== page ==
Few people would risk closing any real estate transaction without using the services of the neutral party known as an escrow holder. The neutral escrow officer holds the executed documents, money, or other items to be recorded, disbursed, or exchanged as part of a transaction. She will only record, disburse, or turn over the items to the appropriate recipient when all of the conditions to close have been satisfied by the parties—whether buyer, seller, lessor, lessee, borrower, or lender—based on the express escrow instructions each has provided to her.

Using an independent third-party escrow holder allows the parties to a transaction to avoid the difficulty of having to “trust” the other side(s) with their money, deeds or other items. Instead, the neutral escrow holder will maintain control of the items to be exchanged, disbursed or recorded until all conditions, required and agreed to by the parties, are met. Also important, the escrow holder is in a position to return items to the depositing party when the conditions cannot be met.

We know that escrow officers are diligent, hard-working people who do their best to avoid pitfalls in a transaction while maintaining that all-important neutrality to the parties. So, how do escrow officers identify the pitfalls in an escrow? In other words, how can escrow officers watch for and prevent fraud from occurring in an escrow?

Reporting over $3 billion in losses due to “suspicious activity” in connection with mortgage fraud, in recent years, both the banking and escrow industries have identified possible “red flags” that, accumulated, may be indicators that someone is trying to push a fraudulent transaction through an escrow. The FBI has been documenting and reporting on mortgage fraud investigations for several years. While one or two red flags does not always mean there was an intent to defraud, several of them may very well signal fraud in the transaction. Some fraud schemes with easily identifiable red flags are:

Straw Buyers. Escrow officers succeed by developing repeat business. It may be appropriate in certain circumstances to have steady, repeat business with the same people, such as where the client is a mortgage banker handling a number of closings on a regular basis. Nevertheless, escrow holders should be alert for situations atypical for rapid-fire repeat business, because the escrow may actually involve a “straw buyer.”

Straw buyers are loan applicants used by fraudsters to disguise the true buyer or the true nature of the transaction. Signs that you may be dealing with a straw buyer include:

  • Buyer does not intend to live or work in the subject residential or commercial property (e.g., unrealistic commute, size or condition of the property inappropriate);
  • No real estate agent is used (not an arm’s-length transaction);
  • Power of Attorney is used;
  • A residential borrower takes out loan after loan to acquire multiple houses;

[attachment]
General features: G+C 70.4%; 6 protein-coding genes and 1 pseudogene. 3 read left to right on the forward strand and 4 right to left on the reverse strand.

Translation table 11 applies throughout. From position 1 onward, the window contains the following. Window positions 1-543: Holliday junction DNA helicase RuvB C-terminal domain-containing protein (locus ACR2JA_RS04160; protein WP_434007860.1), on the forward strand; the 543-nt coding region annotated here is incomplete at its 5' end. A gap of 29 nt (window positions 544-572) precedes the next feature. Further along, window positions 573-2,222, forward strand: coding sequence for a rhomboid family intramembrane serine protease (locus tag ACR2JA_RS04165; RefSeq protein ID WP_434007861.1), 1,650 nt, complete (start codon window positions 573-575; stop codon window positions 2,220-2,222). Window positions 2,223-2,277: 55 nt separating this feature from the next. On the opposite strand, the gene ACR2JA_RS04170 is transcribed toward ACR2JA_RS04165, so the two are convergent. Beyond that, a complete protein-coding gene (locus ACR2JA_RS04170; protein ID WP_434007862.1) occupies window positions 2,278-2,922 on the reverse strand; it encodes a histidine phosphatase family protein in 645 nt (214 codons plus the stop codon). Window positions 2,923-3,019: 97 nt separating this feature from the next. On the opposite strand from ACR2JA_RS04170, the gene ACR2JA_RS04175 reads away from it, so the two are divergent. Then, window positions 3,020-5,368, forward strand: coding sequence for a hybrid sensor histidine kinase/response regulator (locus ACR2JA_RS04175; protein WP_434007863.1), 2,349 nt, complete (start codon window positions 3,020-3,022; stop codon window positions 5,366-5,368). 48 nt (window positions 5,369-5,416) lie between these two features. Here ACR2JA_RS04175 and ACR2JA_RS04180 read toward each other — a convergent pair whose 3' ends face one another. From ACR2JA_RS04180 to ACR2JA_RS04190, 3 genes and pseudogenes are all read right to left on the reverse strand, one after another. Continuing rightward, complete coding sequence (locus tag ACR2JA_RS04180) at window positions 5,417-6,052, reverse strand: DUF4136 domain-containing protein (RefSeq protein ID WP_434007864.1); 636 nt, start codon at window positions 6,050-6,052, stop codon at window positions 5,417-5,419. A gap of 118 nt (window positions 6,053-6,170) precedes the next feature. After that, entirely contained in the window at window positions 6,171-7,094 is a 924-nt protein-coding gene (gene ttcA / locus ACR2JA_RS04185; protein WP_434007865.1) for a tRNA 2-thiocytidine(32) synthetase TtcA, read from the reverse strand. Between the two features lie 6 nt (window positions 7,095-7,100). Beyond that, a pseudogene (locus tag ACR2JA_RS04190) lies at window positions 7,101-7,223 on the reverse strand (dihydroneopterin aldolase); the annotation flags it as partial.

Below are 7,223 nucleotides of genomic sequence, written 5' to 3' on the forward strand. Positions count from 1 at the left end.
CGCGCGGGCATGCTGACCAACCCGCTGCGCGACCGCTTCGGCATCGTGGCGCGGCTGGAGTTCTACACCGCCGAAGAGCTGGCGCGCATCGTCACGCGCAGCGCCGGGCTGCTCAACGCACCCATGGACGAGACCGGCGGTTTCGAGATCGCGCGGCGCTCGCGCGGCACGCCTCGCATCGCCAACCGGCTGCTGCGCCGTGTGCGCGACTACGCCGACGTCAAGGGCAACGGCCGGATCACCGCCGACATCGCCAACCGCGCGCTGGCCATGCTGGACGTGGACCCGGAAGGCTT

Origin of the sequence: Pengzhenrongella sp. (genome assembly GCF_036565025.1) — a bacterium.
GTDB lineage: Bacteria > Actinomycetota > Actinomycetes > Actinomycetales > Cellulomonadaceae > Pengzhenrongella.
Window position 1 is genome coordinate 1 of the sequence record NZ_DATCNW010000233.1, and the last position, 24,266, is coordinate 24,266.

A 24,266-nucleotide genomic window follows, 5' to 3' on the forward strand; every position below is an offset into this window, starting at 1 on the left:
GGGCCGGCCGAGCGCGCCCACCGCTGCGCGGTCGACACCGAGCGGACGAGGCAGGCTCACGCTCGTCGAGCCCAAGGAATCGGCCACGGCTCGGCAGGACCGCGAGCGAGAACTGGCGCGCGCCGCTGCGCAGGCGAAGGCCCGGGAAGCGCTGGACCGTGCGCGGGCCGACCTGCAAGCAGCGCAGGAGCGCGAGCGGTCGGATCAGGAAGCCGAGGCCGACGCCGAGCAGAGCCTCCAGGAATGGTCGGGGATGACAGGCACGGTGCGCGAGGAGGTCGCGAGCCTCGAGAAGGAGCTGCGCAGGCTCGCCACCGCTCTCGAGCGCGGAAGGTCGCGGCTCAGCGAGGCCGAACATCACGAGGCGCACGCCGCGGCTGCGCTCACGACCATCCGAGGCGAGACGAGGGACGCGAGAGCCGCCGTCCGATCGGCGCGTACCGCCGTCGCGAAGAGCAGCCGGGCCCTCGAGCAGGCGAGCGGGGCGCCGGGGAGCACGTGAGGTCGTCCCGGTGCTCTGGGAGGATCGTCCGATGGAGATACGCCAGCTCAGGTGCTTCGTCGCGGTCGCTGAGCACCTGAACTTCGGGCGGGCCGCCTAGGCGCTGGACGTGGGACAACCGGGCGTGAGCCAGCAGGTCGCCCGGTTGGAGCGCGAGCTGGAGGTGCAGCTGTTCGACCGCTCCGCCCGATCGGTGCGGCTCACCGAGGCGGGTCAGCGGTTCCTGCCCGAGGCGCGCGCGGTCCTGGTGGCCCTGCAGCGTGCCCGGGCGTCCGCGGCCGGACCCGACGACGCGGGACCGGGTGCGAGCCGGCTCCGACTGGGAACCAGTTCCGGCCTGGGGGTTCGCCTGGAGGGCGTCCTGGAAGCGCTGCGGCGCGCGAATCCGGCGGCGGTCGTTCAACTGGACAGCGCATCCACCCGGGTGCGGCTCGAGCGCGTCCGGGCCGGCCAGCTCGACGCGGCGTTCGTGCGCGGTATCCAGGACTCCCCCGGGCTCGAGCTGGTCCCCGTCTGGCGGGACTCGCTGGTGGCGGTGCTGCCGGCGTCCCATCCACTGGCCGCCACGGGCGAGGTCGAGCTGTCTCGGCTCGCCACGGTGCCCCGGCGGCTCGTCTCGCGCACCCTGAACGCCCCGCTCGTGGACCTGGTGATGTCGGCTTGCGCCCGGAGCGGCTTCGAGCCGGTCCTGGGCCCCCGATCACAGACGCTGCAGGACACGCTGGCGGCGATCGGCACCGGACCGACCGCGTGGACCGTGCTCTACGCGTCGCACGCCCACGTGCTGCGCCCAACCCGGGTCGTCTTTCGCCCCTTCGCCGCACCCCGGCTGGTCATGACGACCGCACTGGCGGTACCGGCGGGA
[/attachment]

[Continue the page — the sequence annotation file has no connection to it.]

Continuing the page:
• Addresses of borrowers, employers or lenders are post office boxes; and
  • Deals occur at a quick pace with buyers and sellers sharing similar names (property flips commonly use family members as straw-man buyers).

Property Flipping. Property flipping is illegal when property is purchased and resold quickly in violation of a lender’s short-sale regulations and/or at a price that results from an artificially inflated appraisal. Sign of improper flipping include:

  • Use of straw buyers;
  • Seller recently acquired title to the property, or will acquire title concurrently with the subject escrow transaction;
  • Property was recently acquired in a short-sale or through an REO sale at a much lower price;
  • No real estate agent is being used;
  • Owner on title or appraisal does not match sales contract.

Property flipping is not automatically illegal. However, be watchful for these and other red flags, as described by Fannie Mae in its article, “Common Red Flags – Resources to Help You Combat Mortgage Fraud.

Non-Arms Length Transactions. Another sign to investigate further is when the parties appear to be connected in some way, whether through ethnic background, names, even initials. With short sales, for example, a fictitious purchase offer may be made by a straw man (the homeowner’s accomplice) to fraudulently reduce the debt secured by the property and allow the borrower/homeowner to stay in the property. Signs include:

  • The buyer appears in the property’s chain of title;
  • The buyer’s name is similar to the seller’s;
  • No real estate agent;
  • Payouts are made to unknown parties;
  • Payouts are requested after close of escrow;
  • Cash back to a buyer from loan proceeds.

What should you do when you see these red flags? While none of these activities are absolute markers for illegal behavior, in pairs or added together they may raise enough red flags to warrant further investigation. Look for suspicious payoff demands, such as those with grammatical or typographical errors, or those with low-dollar payoff demands on high-dollar loans. Watch for uninsured deeds in a transaction, or repeated refinances for the same amount on the same property in short time frames. Confirm there are no unusual payment amounts in and out of escrow, or accounting records that show stop payments. Even call the numbers on payoff demands to confirm they are real numbers, or call the spouse who purportedly executed an inter-spousal transfer deed to confirm the document is authentic. Certainly keep management apprised of red flags so that legal counsel can be consulted when appropriate.

It may seem impossible to halt all fraud that others try to whitewash through escrow. Nevertheless, bad escrow transactions can cost you a lot in claims and lawsuits, even when you do nothing wrong and if you eventually win. So, watch out for red flags, and take steps early on to avoid more expensive problems down the road.

Reprint from JDSupra.com        author: Tara C. Narayanan